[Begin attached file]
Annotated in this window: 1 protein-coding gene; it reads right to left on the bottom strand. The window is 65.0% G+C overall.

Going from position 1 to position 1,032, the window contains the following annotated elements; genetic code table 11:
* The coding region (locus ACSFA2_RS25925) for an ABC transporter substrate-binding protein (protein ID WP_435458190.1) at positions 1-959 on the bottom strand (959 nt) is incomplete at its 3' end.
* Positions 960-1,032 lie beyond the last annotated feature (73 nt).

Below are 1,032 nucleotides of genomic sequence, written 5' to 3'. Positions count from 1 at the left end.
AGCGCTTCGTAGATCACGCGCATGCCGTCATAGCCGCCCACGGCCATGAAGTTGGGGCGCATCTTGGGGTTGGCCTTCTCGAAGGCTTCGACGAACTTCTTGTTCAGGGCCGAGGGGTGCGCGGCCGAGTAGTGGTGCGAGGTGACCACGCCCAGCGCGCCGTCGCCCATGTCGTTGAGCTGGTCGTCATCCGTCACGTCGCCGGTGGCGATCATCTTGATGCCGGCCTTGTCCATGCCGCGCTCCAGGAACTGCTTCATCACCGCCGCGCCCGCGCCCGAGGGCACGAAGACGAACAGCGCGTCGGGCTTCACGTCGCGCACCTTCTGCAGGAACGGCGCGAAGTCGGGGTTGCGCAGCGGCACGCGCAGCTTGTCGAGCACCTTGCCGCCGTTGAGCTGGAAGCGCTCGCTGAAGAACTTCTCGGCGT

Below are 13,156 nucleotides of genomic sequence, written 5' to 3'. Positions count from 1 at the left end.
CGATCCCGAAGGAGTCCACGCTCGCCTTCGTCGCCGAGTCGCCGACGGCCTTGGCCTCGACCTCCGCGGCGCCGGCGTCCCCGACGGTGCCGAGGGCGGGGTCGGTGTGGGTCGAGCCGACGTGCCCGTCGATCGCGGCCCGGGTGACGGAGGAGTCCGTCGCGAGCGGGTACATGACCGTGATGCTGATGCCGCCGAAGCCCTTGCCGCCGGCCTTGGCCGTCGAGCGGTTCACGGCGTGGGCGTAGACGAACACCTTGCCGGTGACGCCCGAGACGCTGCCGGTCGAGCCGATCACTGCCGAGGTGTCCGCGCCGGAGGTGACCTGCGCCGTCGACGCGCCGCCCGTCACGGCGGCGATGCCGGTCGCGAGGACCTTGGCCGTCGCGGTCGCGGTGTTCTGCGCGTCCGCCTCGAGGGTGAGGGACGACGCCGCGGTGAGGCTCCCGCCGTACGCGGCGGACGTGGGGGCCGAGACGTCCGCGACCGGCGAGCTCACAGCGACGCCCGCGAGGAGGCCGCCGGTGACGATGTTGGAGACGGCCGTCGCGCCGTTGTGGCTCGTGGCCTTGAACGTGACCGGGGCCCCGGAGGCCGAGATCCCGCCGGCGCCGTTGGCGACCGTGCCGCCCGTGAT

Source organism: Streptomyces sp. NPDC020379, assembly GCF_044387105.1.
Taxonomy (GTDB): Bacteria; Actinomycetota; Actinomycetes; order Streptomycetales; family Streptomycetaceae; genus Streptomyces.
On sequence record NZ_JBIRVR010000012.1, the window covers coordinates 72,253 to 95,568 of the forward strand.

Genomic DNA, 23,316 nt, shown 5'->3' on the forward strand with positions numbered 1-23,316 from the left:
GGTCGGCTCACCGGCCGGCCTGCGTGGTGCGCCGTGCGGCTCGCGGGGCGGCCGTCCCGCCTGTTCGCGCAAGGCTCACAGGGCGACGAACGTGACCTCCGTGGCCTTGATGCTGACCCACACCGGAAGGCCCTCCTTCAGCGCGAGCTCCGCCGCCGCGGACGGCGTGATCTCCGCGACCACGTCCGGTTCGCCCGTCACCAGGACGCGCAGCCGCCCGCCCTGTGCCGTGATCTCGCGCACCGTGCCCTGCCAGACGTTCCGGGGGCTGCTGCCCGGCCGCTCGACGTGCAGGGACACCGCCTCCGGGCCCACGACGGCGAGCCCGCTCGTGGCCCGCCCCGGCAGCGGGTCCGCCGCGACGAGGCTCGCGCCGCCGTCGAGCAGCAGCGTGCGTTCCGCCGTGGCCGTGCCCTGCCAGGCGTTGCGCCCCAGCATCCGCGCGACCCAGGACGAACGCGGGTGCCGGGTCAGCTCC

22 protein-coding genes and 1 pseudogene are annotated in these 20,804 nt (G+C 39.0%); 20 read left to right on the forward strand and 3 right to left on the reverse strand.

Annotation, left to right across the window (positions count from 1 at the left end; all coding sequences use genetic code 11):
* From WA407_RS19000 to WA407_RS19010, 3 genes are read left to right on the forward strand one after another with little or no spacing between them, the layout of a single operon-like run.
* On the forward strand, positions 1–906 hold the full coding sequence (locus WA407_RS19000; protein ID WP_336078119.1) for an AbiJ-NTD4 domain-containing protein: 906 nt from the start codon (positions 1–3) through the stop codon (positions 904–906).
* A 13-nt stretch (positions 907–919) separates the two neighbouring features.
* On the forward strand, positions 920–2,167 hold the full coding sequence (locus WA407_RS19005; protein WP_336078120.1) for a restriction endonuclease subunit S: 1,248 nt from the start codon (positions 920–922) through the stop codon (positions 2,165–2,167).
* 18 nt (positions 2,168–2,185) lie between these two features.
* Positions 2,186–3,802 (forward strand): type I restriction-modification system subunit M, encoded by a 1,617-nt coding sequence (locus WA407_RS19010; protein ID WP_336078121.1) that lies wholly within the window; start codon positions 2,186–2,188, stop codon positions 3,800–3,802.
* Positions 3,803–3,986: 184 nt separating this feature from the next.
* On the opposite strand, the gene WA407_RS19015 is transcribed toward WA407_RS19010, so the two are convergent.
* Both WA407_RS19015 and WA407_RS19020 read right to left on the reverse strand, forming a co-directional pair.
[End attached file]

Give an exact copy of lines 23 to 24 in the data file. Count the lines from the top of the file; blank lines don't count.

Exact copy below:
* On the opposite strand, the gene WA407_RS19015 is transcribed toward WA407_RS19010, so the two are convergent.
* Both WA407_RS19015 and WA407_RS19020 read right to left on the reverse strand, forming a co-directional pair.